Move your new E-mail to folders before reading them.

Why not read your E-mail and then move them into the folder? Doing so will take more time and the goal is efficiency managing the content, not reading it. If you receive a message, the title and sender will indicate to you whether or not it’s an urgent read. If it’s not urgent, move it to its appropriate folder. Keeping your inbox clean will offer a sense of digital stability and allow you to plan strategy around reading messages in the future.

Create a signature.

I wanted to add this because it’s important for your replies. You don’t want to have to keep copying and pasting your contact information, also time-consuming. Go to your E-mail settings and create a signature. It should include your name, some means of contact information and a few words on your purpose. When you now reply to your messages, the signature will speak for you automatically and all you have to do is focus on writing your message.

Choose an unread message limit.

What’s your unread message limit? If you don’t have one, you allow for an unlimited number of messages to fill up your inbox before checking. Imagine having no limit to the snail mail that builds up. At some point it’ll accumulate to a point where your attention is mandatory; something will need to be taken care of. Choose a number. 15, 20, 80? Whatever you select, that’s the number you don’t go beyond. When you reach 80 unread messages it’s time to perform a clean out.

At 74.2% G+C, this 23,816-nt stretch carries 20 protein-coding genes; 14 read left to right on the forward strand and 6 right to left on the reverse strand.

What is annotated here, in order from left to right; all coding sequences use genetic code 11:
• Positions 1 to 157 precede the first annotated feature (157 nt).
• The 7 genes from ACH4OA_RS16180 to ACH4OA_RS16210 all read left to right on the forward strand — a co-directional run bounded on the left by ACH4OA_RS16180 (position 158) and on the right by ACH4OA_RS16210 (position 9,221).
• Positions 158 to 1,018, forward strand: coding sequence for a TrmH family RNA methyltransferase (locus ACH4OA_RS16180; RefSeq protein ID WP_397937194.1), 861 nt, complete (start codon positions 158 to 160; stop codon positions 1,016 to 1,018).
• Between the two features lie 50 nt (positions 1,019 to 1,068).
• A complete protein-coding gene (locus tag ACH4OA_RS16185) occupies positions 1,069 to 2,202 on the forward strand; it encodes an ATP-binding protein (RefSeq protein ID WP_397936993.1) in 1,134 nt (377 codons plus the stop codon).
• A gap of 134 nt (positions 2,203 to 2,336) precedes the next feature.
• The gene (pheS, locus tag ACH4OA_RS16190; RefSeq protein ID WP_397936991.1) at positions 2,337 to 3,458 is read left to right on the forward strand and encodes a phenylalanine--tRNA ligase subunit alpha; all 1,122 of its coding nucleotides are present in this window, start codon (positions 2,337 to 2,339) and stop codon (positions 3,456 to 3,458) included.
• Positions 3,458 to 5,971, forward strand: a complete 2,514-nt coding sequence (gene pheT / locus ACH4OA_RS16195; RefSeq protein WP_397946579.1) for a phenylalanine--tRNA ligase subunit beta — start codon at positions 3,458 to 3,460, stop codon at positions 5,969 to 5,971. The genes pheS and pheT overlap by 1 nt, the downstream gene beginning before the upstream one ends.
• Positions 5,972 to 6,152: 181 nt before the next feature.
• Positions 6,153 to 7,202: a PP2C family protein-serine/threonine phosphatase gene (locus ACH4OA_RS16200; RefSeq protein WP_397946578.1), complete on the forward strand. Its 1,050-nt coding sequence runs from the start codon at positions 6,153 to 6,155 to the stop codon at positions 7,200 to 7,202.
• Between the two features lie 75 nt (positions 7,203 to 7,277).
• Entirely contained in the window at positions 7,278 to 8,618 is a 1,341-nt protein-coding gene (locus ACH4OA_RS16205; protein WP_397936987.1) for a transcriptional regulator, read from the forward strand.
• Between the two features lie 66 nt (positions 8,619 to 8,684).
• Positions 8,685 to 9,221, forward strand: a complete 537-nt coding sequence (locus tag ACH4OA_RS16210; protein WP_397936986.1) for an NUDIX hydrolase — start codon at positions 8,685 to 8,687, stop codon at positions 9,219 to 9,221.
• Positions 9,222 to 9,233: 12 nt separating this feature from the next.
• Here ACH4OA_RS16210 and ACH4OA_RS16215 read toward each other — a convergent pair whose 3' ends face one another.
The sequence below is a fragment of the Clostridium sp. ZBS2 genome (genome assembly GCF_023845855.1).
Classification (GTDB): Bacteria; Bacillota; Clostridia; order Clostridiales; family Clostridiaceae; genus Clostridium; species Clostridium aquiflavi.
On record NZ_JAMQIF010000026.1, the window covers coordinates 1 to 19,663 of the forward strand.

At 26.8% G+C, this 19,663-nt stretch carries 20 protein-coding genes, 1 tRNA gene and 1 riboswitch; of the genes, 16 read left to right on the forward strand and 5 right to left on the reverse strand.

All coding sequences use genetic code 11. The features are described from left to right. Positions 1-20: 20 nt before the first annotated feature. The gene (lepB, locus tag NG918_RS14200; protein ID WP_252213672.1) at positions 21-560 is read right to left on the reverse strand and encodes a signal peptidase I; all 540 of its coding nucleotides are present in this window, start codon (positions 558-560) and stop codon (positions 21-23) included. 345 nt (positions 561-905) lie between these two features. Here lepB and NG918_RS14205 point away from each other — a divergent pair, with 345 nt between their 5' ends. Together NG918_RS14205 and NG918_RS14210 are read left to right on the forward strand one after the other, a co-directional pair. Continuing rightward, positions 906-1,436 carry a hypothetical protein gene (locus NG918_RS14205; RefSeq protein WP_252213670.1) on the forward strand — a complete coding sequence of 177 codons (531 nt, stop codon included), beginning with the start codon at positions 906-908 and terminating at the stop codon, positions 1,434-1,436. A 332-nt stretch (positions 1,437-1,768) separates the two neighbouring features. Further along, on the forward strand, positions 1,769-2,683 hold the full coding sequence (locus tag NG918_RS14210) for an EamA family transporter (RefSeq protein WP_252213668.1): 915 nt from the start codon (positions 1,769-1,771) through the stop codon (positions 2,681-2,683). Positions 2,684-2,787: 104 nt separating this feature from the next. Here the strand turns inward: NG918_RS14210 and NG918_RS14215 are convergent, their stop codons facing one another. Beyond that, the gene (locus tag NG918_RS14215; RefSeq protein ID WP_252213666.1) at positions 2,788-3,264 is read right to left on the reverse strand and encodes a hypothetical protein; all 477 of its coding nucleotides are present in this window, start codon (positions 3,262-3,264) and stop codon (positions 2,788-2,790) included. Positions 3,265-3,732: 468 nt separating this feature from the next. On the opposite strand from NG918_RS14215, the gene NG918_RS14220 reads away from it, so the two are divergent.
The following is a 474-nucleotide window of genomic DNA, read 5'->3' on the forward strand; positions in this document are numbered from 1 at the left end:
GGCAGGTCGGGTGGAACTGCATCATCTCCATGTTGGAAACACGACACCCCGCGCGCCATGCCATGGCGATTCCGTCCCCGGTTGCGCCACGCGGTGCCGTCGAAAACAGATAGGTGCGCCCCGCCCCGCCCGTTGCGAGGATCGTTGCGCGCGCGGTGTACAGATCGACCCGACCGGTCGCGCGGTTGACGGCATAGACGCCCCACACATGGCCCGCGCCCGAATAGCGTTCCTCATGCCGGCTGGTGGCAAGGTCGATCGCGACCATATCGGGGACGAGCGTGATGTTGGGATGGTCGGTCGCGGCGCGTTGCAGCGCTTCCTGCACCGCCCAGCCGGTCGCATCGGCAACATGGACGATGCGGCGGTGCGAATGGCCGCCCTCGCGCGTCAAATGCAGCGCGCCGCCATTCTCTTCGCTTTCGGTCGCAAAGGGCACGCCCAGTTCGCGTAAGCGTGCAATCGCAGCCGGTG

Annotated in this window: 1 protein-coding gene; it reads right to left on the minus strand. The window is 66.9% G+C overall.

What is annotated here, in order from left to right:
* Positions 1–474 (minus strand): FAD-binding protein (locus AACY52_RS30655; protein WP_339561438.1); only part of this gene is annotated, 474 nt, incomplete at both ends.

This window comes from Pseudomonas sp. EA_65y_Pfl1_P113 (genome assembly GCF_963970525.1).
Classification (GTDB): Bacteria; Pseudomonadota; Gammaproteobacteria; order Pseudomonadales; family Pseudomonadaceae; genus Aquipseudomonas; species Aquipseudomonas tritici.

Create a dummy E-mail account.

Do you like websites that persuade you to sign up to the newsletter in exchange for a free product? By doing so you allow them to include you on their future E-mails. I also have one of these lead magnets on The Crown. Instead of filling up your professional or personal E-mail account, create a dummy account and purpose it just for these kinds of information. I have one account that’s strictly for newsletters. If I have a unique connection to the content, I’ll use my main E-mail. If it’s a junk account, I use the junk E-mail and read the updates when convenient.

Know your E-mail account types.

Vital for Mobile Phones: if you have multiple E-mail accounts, don’t waste time signing in and out of them through your mobile browser. For iPhone users especially, go to your “Settings” tab and then “Accounts & Passwords.” From there you can add all of the accounts you work with. Then you can use the “Mail” app and sync your different accounts. This will give you a landscape view of your accounts.

Get Used to Unsubscribing.

Subscribing is an easy act. Let’s make unsubscribing just as easy! One way to reduce your E-mail flow is to unsubscribe as soon as you find the content to be no longer valuable. The inbox accumulates as we build more relationships, or continue registering on websites, putting our E-mails down on applications, magazines and other kinds of roundups that offer an exchange for it.

These are a few of many ways we can organize our digital mail centers. Happy Spring Cleaning.